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Harvard Law School’s International Human Rights Clinic secured a historic victory last Monday as a federal judge turned down former Bolivian president Gonzalo Sánchez de Lozada and former defense minister José Carlos Sánchez Berzaín’s request to reverse a $10 million judgment against them for the massacre of Indigenous people in 2003.
Then HLS second-year student Thomas B. Becker brought the case to the clinic in 2006, and lawyers there, alongside other nonprofits and private law firms, filed the original suit on behalf of 10 members of Bolivia’s Indigenous population the following year. In a landmark decision in 2018, an American jury found the two Bolivian officials responsible for the extrajudicial killings. District Judge James I. Cohn reaffirmed that decision on April 5.
Before attending law school, Becker — who is now an attorney for the University Network for Human Rights — spent time in Bolivia and investigated the history of “Black October,” a military massacre that left more than 50 dead and more than 400 injured amid protests over gas exports.
During his first year at the Law School, in a human rights course, Becker learned about the Alien Tort Statute, a centuries-old provision in U.S. federal law that had largely been forgotten. The statute would become an instrumental force in Becker and the Law School’s legal case against the former Bolivian officials, who currently reside in the U.S. after fleeing their home country.
“We really just briefly learned about it in passing in class, but it stuck with me,” Becker said. “When I returned to Bolivia after my 1L year — I went down to work with the families — we explored the idea of, ‘Maybe let’s try to bring a case in the U.S.’”
In the summer of 2006, he called Jim L. Cavallaro ’84, then the director of the International Human Rights Clinic, and Tyler Giannini, the clinic’s current co-director, about the possibility of bringing forth a case.
“We spent the next year or so taking many trips back and forth to Bolivia, doing interviews, gathering documentation, and building a case,” Becker said. “When it became very clear that there was far more than enough evidence showing the responsibility of these people, we filed a lawsuit in 2007.”
Giannini said he still remembers the details of the call and Becker’s ability to “capture and bridge” the plight of the Indigenous communities to the attorneys leading the clinic.
“These cases are long-term cases, they always are,” Giannini said. “But he really saw the second side of the angle, which was not just that you had the communities who wanted justice, but he also saw the injustice of having the two defendants living in the United States.”
International Human Rights Clinic co-director Susan H. Farbstein said much of the case was “driven and led by the plaintiffs.”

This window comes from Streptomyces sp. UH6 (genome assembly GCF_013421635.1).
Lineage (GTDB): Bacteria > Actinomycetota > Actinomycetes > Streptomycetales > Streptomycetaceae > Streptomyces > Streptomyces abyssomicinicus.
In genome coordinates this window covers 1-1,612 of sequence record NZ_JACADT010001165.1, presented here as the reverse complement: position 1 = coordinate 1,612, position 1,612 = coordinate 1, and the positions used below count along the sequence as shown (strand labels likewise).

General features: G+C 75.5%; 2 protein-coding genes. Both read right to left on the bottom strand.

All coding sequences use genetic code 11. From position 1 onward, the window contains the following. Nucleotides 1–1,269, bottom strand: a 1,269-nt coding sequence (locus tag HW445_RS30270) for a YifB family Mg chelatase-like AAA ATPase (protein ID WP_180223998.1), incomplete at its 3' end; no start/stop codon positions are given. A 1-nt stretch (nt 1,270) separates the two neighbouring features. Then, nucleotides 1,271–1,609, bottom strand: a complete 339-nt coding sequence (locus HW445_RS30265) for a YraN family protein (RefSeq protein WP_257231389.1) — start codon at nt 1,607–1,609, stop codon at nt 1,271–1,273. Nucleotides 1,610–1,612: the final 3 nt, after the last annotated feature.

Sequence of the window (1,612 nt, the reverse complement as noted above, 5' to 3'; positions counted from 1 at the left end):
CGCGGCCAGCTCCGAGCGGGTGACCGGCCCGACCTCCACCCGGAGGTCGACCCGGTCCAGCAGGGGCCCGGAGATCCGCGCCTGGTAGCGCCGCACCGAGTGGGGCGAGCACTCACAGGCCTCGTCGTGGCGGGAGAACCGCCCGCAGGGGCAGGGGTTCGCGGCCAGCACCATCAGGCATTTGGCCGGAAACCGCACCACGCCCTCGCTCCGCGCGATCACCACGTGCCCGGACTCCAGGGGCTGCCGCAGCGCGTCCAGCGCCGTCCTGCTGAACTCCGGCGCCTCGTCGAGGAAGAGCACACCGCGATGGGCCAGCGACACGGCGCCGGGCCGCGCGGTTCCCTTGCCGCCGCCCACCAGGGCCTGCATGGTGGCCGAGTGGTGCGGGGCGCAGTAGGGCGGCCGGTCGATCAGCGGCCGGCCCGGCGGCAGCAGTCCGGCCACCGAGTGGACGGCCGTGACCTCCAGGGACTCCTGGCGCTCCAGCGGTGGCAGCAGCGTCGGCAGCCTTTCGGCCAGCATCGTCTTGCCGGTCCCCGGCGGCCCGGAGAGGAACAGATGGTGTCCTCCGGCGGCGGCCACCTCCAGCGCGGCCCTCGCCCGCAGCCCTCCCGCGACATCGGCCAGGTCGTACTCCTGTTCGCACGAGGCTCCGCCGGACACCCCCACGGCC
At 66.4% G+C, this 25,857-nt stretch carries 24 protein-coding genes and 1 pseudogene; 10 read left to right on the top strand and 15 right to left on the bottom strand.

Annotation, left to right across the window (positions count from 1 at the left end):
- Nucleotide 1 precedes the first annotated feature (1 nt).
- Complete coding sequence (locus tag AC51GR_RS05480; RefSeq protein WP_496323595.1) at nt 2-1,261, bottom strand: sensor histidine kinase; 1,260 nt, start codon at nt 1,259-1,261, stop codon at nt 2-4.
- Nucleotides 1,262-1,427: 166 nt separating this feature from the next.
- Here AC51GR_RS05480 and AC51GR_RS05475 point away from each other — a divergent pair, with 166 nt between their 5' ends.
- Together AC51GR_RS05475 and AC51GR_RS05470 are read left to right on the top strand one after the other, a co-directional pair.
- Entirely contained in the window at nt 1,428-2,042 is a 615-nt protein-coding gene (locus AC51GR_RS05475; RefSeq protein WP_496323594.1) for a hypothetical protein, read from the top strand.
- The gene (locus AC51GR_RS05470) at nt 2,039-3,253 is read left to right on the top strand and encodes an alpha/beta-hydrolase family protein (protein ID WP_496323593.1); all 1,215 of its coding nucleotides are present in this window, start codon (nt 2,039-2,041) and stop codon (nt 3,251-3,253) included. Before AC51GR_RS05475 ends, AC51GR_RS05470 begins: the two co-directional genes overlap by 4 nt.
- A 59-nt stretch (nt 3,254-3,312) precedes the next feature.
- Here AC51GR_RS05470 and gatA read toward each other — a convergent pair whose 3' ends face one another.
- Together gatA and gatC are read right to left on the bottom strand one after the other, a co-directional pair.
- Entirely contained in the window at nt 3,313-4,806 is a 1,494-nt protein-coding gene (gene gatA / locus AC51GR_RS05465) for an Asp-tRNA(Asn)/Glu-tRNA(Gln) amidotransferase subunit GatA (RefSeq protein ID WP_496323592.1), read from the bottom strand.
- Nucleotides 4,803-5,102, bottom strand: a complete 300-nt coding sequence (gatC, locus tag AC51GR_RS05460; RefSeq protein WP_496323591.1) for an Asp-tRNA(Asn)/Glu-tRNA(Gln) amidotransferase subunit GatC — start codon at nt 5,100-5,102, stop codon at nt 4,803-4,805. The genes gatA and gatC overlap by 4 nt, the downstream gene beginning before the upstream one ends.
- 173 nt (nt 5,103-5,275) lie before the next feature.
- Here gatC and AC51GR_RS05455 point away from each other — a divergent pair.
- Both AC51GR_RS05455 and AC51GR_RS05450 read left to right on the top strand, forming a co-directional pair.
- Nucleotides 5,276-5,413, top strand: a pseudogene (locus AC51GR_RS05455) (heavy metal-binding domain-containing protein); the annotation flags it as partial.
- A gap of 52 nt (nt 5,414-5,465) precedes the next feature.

“Their tireless commitment and their optimism are sort of what have allowed us to get to this point,” Farbstein said. “It just wouldn’t be possible without them, without their vision, without their energy — that’s one really important part of the story for me, is how they’ve just never given up.”
Becker said he heard the news from a colleague at the Center for Constitutional Rights — another organization that was involved in the case — while on a jog as part of his training to climb Mount Denali in a few weeks.
“That certainly interrupted my climb for the day,” Becker said. “I ran home, glanced at the decision of the judge, and then called the families, in part because certainly it was exciting for me, but I can’t imagine what they were feeling.”
The plaintiffs in the case, Becker said, are members of Bolivia’s Indigenous population from “humble backgrounds” who have faced continuous racism from the rest of their country. The case is named for two of the plaintiffs, Etelvina Ramos Mamani and Eloy Rojas Mamani, whose 8-year-old daughter was killed during the massacre.
For these individuals to have held the former Bolivian president accountable, Becker said, is a historic win for human rights law everywhere.
“When we started this case, honestly everybody said, ‘You guys are crazy, you cannot touch Goni,’” Becker said, using a common nickname for Sánchez de Lozada. “The families basically said, ‘We don’t care. No one should be able to do what this man did, and we will follow him to the United States.’”
Sondra R. P. Anton, a second-year law student and incoming Co-President of HLS Advocates for Human Rights, said that the case's outcome is a testament to the “bravery and the resilience” of the survivors and plaintiffs as well as the character of the clinic’s leaders.
“These are people who embody what it means to be an impactful human rights lawyer — humility, compassion, dedication to survivors, this willingness to embrace the thought that if something sounds crazy, then it’s probably worth pursuing,” Anton said.
Giannini said he believes one of the most important takeaways from the case is that justice is not limited to a particular geographic region.
“The killings and the violence happened in Bolivia, but we had a U.S. jury. They really got it, they understood,” Giannini said. “In a human rights arena, we sometimes get questions of, ‘Does justice travel?’ This shows that it does.”
—Staff writer Emmy M. Cho can be reached at firstname.lastname@example.org.
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